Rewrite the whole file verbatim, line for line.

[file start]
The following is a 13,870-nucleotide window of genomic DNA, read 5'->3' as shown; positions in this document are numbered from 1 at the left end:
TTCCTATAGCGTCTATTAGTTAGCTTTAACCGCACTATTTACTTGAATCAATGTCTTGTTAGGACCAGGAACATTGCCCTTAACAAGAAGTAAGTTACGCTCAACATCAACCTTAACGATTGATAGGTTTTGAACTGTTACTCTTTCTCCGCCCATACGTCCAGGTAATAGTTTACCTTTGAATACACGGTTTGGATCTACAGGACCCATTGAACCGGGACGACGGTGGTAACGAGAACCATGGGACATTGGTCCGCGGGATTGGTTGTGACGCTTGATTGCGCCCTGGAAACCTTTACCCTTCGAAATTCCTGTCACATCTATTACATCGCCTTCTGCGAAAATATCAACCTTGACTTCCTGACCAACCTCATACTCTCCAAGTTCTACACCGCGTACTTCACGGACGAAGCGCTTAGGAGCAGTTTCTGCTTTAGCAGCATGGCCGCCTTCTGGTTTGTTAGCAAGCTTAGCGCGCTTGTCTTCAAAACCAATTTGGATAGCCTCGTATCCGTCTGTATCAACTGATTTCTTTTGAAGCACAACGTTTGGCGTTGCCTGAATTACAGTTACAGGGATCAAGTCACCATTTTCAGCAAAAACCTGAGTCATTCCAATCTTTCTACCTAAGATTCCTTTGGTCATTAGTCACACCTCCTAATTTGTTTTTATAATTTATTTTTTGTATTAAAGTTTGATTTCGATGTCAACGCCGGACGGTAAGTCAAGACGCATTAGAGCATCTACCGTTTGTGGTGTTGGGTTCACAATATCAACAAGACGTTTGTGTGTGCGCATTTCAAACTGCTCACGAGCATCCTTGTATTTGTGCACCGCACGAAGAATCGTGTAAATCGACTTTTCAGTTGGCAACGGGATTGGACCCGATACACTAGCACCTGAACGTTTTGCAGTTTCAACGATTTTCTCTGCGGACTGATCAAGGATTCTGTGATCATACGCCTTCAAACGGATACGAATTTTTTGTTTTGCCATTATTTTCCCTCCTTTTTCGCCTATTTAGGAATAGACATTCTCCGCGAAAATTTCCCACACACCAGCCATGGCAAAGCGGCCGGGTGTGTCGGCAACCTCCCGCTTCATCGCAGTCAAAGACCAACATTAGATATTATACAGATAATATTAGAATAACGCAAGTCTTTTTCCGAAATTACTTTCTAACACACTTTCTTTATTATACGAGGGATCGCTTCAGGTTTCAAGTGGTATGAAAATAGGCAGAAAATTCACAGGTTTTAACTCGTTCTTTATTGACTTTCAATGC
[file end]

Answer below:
The following is a 13,870-nucleotide window of genomic DNA, read 5'->3' as shown; positions in this document are numbered from 1 at the left end:
TTCCTATAGCGTCTATTAGTTAGCTTTAACCGCACTATTTACTTGAATCAATGTCTTGTTAGGACCAGGAACATTGCCCTTAACAAGAAGTAAGTTACGCTCAACATCAACCTTAACGATTGATAGGTTTTGAACTGTTACTCTTTCTCCGCCCATACGTCCAGGTAATAGTTTACCTTTGAATACACGGTTTGGATCTACAGGACCCATTGAACCGGGACGACGGTGGTAACGAGAACCATGGGACATTGGTCCGCGGGATTGGTTGTGACGCTTGATTGCGCCCTGGAAACCTTTACCCTTCGAAATTCCTGTCACATCTATTACATCGCCTTCTGCGAAAATATCAACCTTGACTTCCTGACCAACCTCATACTCTCCAAGTTCTACACCGCGTACTTCACGGACGAAGCGCTTAGGAGCAGTTTCTGCTTTAGCAGCATGGCCGCCTTCTGGTTTGTTAGCAAGCTTAGCGCGCTTGTCTTCAAAACCAATTTGGATAGCCTCGTATCCGTCTGTATCAACTGATTTCTTTTGAAGCACAACGTTTGGCGTTGCCTGAATTACAGTTACAGGGATCAAGTCACCATTTTCAGCAAAAACCTGAGTCATTCCAATCTTTCTACCTAAGATTCCTTTGGTCATTAGTCACACCTCCTAATTTGTTTTTATAATTTATTTTTTGTATTAAAGTTTGATTTCGATGTCAACGCCGGACGGTAAGTCAAGACGCATTAGAGCATCTACCGTTTGTGGTGTTGGGTTCACAATATCAACAAGACGTTTGTGTGTGCGCATTTCAAACTGCTCACGAGCATCCTTGTATTTGTGCACCGCACGAAGAATCGTGTAAATCGACTTTTCAGTTGGCAACGGGATTGGACCCGATACACTAGCACCTGAACGTTTTGCAGTTTCAACGATTTTCTCTGCGGACTGATCAAGGATTCTGTGATCATACGCCTTCAAACGGATACGAATTTTTTGTTTTGCCATTATTTTCCCTCCTTTTTCGCCTATTTAGGAATAGACATTCTCCGCGAAAATTTCCCACACACCAGCCATGGCAAAGCGGCCGGGTGTGTCGGCAACCTCCCGCTTCATCGCAGTCAAAGACCAACATTAGATATTATACAGATAATATTAGAATAACGCAAGTCTTTTTCCGAAATTACTTTCTAACACACTTTCTTTATTATACGAGGGATCGCTTCAGGTTTCAAGTGGTATGAAAATAGGCAGAAAATTCACAGGTTTTAACTCGTTCTTTATTGACTTTCAATGC